Interestingly, this is a metaphor that, like many metaphors for emotion, has a physiological basis. Think about expressions like ‘to be a pain in the neck’, ‘to stick in one’s throat’, ‘to step on somebody’s toes’, ‘to get hot under the collar’, etc. This intimate link between talking, meaning, thinking and physiology makes the ‘getting under the skin’ metaphor quite potent and probably contributed to popularising epigenetics in particular contexts, such as developmental studies, childhood studies, childhood mental health studies, neuroscience and so on.
Sometimes this metaphor is combined with another less physiologically charged metaphor, namely that of cells having a ‘memory’; for example in this sentence from a 2014 article by the philosopher of biology Maurizio Meloni: “how traumatic life experiences become embedded in the ‘memory’ of the organism, getting ‘under the skin’”, referencing the 2009 article by Steven Hyman entitled: “How adversity gets under the skin”.
Some are beginning to take this metaphor ‘literally’, as the following extract from an article on social neuroscience shows: “The ways in which social structures and socio-economic differences literally get under the skin (and in the brain), influencing the human physiology, has always been relevant for sociological theory (Meloni, 2014). In this context, we contemplate epigenetic changes, generated from the social level onto the biological one, as a paradigm of DC [downward causation]. Top-down social processes affecting biology might take place mostly via epigenetic mechanisms.”
As these examples show, from 2009/2010 onwards the phrase spread widely and invaded sociological and philosophical talk about epigenetics, policy and so on, all the while losing some of its potency through overuse.
To investigate the life and work of the phrase, I turned to Google and searched for ‘gets under the skin’ + epigenetics. This gave me almost 8000 hits. I scanned these hits quite quickly and established the following table of a number of variations of our annoying phrase (‘how the environment gets under the skin’) that are out there. But there are probably many more that one could find. The main topics for which the phrase is used are still related to early childhood studies and the impacts of deprivation, adversity, stress, poverty, trauma and so on. It is mainly in these contexts that ‘the environment’, ‘the social’, ‘experience’, ‘life’, ‘biology’ and even just ‘the outside’ can, it seems, get under your skin in epigenetically mediated ways.
One chapter in a recent book on interdisciplinarity by Felicy Callard and Des Fitzgerald seems to confirm our investigation so far (I only read this chapter after having done my bit of research reported above). It says: “Many disciplines and epistemological domains now acknowledge that our neurobiology is intimately marked by the social, cultural, and environmental circumstances in which our lives take shape. Indeed, a range of disciplines and approaches … have lately emerged, or redefined their already-existing mission, in order to trace the multiplicity of ways in which, to use the cliché du jour, the social ‘gets under the skin’ (e.g. see Ferraro and Shippee 2009; Hertzman and Boyce 2010; Hyman 2009; McEwen 2012). Research foci range from interests in the role of socio-economic status in childhood neural development (Hertzman and Boyce, 2010), to the way that human social interaction becomes visible in brain function, to the role that the insults of poverty can play in the development of subsequent pathologies (Galea 2011). […] Indeed, it is precisely the growing awareness of the importance of the environment (such is the favoured term) and of (social) experience in understanding both psychopathological and so-called ‘normal’ development that pushes the life and mind sciences to offer hospitality – if not to social scientists themselves, then at least to some of the concepts and phenomena with which they typically ply their trade.”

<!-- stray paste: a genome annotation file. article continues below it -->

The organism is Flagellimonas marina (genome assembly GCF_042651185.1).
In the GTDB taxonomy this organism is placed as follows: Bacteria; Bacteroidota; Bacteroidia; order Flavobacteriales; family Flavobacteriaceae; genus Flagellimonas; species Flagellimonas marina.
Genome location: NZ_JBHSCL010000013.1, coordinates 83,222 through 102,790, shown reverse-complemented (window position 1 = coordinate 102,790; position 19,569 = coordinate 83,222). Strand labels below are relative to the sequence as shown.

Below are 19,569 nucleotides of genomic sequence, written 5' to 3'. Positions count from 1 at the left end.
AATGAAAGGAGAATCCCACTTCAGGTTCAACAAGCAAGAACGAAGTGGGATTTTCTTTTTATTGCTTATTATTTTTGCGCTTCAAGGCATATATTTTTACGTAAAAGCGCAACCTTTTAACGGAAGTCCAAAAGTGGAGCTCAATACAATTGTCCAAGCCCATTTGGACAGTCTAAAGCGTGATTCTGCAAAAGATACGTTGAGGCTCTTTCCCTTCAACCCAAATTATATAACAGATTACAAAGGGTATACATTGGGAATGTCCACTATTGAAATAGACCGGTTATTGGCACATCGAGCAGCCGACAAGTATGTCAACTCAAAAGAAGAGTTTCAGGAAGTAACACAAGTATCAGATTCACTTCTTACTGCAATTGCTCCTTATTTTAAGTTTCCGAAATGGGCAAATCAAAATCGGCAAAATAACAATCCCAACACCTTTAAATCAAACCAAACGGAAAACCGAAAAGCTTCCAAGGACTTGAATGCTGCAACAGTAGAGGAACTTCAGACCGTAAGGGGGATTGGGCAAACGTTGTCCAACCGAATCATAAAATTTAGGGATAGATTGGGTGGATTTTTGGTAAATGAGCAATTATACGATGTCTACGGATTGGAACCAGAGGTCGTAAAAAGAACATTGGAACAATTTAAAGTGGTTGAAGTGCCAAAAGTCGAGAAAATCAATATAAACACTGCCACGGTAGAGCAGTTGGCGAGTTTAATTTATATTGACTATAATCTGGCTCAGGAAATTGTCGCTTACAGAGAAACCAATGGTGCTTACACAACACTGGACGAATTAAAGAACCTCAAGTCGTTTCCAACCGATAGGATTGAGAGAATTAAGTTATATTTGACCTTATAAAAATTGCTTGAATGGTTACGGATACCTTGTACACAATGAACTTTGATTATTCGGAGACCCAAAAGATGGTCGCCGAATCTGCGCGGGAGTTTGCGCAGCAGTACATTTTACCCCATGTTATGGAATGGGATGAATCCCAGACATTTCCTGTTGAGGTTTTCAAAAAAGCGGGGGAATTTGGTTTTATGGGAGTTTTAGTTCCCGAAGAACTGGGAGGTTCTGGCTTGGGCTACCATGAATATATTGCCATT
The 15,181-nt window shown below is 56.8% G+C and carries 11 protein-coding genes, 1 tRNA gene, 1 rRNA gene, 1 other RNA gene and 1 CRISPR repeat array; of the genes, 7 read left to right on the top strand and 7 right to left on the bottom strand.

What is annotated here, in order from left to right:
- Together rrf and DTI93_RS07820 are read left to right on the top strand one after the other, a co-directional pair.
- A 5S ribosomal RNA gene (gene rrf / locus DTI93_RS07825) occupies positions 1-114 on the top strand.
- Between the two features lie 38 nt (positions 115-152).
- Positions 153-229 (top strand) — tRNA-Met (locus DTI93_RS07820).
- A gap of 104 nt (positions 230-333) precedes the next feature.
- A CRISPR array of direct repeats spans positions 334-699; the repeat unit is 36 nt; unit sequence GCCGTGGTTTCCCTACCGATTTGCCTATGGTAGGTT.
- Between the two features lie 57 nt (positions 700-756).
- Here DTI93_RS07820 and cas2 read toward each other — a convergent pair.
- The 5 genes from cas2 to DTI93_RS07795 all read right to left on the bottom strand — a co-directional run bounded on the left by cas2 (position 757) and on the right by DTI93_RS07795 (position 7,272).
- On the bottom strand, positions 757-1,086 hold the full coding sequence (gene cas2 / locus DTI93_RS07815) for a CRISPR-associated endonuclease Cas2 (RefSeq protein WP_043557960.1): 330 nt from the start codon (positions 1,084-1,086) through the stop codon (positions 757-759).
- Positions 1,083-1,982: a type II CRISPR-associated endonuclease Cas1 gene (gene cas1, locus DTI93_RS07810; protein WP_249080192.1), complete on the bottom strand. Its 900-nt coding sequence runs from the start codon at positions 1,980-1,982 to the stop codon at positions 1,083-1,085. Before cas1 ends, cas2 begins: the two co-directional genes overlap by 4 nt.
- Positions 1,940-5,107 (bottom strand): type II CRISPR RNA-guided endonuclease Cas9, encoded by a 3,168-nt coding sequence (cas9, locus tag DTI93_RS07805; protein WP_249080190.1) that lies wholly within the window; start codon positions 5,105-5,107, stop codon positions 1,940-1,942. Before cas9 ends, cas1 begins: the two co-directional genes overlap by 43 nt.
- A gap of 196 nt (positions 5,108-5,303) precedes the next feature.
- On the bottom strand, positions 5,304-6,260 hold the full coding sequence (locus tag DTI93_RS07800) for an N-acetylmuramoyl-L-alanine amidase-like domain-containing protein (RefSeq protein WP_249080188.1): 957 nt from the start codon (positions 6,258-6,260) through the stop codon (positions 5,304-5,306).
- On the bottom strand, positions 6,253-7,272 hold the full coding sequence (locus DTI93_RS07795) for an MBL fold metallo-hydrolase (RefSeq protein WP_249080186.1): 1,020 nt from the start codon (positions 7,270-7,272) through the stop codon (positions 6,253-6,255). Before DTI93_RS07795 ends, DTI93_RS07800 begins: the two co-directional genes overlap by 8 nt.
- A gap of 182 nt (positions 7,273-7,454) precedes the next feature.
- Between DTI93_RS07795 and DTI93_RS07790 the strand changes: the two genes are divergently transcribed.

There is a certain optimism on display here, similar to that expressed in 2012 by Yearley, that social and biological scientists can work together to make the world a better place. This is laudable. I just wonder whether the continued use of the cliché du jour might help or hinder such interactions. Metaphors can be used to create insight and understanding, they can be ‘messengers of meaning‘ between scientific disciplines, but when they are overused and become clichés, they can also cause annoyance.
Image: Nucleosome, by Zephyris at the English language Wikipedia, CC BY-SA 3.0